DAYTON, Ohio (WDTN) — According to pediatric specialists, the Delta variant of COVID-19 is filling children’s hospitals across Ohio and the country with patients.
“We have twice as many children in the hospital now than we ever had a year ago with COVID. And some of those children are in the ICU, and some of those ICU children do require a ventilator,” said Dr. Adam Mezoff, vice president and chief medical officer of Dayton Children’s Hospital.
Nationwide Children’s Hospital in Columbus is reporting approximately 20 children with COVID in their hospitals. Five of them are in the ICU and two are on a ventilator. At least one of the children does not have any underlying health conditions that would make them predisposed for COVID according to Dr. Rustin Morse. the hospital’s chief medical officer,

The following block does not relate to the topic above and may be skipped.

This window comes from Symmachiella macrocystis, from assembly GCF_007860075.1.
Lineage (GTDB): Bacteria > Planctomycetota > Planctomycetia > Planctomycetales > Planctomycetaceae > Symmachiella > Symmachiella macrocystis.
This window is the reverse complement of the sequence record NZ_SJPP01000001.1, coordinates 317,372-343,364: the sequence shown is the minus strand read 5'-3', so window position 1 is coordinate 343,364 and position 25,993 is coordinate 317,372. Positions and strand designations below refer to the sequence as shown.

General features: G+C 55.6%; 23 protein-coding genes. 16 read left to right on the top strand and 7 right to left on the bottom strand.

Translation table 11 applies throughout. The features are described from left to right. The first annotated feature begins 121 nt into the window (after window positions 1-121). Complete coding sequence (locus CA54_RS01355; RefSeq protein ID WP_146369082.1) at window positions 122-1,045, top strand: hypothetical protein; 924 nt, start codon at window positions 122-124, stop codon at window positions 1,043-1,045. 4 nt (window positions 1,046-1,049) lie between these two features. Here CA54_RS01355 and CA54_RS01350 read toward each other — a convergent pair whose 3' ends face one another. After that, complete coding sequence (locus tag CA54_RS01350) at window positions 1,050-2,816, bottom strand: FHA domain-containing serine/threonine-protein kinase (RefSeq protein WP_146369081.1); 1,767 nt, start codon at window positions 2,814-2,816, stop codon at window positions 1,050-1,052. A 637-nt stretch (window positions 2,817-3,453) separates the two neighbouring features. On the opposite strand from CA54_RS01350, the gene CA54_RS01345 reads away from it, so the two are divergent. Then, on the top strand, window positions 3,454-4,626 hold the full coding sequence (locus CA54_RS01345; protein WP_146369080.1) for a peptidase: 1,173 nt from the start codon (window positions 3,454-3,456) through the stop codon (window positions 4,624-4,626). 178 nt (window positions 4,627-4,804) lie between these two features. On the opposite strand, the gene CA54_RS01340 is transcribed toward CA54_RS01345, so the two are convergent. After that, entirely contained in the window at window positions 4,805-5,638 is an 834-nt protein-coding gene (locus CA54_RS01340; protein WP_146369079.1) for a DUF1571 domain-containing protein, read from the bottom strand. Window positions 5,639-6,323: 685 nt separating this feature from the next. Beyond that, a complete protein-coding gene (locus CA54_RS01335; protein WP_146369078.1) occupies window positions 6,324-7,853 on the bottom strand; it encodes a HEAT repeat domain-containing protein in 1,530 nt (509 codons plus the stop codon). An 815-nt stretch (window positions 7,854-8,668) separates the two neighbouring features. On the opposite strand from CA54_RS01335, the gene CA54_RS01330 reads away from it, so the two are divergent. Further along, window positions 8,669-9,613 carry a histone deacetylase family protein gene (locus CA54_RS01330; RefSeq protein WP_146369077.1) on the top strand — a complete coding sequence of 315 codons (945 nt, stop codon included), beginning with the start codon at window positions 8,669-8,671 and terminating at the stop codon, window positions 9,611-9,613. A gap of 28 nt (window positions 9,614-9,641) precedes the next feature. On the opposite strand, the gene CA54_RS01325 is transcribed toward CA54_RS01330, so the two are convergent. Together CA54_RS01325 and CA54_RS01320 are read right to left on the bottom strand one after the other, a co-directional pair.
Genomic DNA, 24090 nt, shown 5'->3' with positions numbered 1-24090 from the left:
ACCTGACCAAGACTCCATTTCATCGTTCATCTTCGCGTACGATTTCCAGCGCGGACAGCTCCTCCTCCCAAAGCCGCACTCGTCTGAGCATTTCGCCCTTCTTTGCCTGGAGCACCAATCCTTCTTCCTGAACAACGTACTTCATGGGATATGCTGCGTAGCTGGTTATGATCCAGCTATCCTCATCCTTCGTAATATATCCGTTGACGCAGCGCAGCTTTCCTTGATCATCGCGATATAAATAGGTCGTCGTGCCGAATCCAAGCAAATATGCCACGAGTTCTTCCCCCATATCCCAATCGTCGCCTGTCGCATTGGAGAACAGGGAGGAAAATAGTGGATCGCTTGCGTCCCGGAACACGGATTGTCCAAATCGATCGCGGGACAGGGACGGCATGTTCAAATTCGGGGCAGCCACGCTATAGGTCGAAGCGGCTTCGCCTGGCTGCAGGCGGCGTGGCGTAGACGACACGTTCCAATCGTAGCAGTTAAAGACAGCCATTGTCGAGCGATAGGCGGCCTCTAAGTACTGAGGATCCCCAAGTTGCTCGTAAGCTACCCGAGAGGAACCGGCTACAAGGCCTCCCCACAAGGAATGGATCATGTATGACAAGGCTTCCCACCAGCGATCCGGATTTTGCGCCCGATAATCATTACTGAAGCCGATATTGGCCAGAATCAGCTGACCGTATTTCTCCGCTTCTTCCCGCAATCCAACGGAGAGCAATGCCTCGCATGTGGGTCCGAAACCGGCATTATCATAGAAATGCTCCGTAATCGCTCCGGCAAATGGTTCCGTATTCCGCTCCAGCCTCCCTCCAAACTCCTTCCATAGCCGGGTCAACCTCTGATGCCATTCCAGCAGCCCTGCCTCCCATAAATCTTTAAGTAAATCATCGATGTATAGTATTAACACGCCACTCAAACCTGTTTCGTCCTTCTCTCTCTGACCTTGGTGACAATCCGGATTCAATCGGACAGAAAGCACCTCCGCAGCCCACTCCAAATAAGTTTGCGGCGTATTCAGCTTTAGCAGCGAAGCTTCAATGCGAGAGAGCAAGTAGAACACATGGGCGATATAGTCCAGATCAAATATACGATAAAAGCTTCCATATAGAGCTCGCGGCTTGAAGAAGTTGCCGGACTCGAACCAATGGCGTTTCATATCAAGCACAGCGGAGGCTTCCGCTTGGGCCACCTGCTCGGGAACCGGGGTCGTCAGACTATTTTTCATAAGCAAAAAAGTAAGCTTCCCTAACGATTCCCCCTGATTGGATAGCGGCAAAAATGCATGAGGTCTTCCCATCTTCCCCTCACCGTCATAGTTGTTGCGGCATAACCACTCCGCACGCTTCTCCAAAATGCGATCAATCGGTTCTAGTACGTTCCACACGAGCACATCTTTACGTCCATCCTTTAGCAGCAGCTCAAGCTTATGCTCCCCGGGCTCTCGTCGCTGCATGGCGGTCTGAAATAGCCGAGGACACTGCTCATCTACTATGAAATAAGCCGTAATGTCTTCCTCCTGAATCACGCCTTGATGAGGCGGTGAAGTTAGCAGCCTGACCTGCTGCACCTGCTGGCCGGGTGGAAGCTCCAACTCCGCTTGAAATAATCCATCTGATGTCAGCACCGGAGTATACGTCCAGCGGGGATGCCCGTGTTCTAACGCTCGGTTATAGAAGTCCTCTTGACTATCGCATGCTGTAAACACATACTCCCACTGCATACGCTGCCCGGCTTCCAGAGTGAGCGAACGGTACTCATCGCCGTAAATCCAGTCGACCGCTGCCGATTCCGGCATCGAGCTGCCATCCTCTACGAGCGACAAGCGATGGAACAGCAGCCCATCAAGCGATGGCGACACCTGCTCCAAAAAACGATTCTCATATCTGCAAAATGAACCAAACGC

“It does happen that children who are healthy do get COVID and can end up in our intensive care unit,” said Morse.
This week, both Dayton Children’s Hospital and Nationwide Children’s Hospital joined more than 60 other children’s hospitals across the country and the Children’s Hospital Association to call on leaders in the private and public sector to take more action to protect children.
The message — signed by the leaders of these hospitals — says that vaccines, social distancing, hygiene and mask wearing are all effective ways to protect children from COVID and should be used.
“Here’s what makes me encouraged and also somewhat frustrated,” said Dr. Mezoff. “I think we have the tools to make this go away, we’re just not using them.”
Doctors at Nationwide Children’s say at the same time, they’re seeing more children in the hospital with RSV. Usually, outbreaks happen in the winter but they’re now happening in the summer which is a cause for concern.
Overall, as school continues, these pediatric specialists are encouraging more serious efforts to enforce mask wearing and getting people vaccinated. A doctor with Nationwide Children’s said that only about 50 percent of children eligible for the vaccine are vaccinated, and we should be closer to 95 percent of this population to slow the spread.